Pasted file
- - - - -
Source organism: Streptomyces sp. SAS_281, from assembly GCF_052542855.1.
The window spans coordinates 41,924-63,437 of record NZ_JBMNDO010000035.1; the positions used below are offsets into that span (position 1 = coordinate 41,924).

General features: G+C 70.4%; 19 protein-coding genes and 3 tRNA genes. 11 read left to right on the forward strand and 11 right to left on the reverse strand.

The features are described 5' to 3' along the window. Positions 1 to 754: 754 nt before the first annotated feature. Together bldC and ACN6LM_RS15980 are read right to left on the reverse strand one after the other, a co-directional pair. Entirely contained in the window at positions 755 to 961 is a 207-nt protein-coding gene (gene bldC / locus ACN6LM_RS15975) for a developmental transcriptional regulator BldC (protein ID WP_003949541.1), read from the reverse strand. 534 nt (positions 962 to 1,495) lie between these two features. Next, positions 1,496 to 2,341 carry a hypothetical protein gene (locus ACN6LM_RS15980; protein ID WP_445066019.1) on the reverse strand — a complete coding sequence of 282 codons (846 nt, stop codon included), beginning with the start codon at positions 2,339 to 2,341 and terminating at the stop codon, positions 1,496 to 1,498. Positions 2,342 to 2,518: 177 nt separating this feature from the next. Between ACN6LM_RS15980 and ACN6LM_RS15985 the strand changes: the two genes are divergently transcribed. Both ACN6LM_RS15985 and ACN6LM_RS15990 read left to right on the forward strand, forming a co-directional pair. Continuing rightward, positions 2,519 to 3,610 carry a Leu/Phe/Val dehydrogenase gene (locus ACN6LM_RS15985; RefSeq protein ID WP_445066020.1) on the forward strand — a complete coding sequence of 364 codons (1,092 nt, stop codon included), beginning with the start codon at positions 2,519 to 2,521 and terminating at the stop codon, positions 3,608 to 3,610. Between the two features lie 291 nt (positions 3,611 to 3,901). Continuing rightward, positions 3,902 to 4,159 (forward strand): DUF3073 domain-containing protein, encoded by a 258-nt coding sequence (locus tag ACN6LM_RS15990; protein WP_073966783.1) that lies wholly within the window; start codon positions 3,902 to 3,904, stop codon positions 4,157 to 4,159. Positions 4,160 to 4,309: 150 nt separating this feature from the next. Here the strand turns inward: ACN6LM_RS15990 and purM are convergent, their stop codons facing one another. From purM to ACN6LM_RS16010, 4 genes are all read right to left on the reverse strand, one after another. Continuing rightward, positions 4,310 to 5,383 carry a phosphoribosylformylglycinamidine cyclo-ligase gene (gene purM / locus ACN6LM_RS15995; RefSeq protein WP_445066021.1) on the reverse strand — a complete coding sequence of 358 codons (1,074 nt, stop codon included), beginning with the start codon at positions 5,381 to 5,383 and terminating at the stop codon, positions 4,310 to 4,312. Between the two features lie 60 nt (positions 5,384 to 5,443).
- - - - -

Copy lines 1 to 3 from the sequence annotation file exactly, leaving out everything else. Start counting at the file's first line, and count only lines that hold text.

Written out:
Source organism: Streptomyces sp. SAS_281, from assembly GCF_052542855.1.
The window spans coordinates 41,924-63,437 of record NZ_JBMNDO010000035.1; the positions used below are offsets into that span (position 1 = coordinate 41,924).

General features: G+C 70.4%; 19 protein-coding genes and 3 tRNA genes. 11 read left to right on the forward strand and 11 right to left on the reverse strand.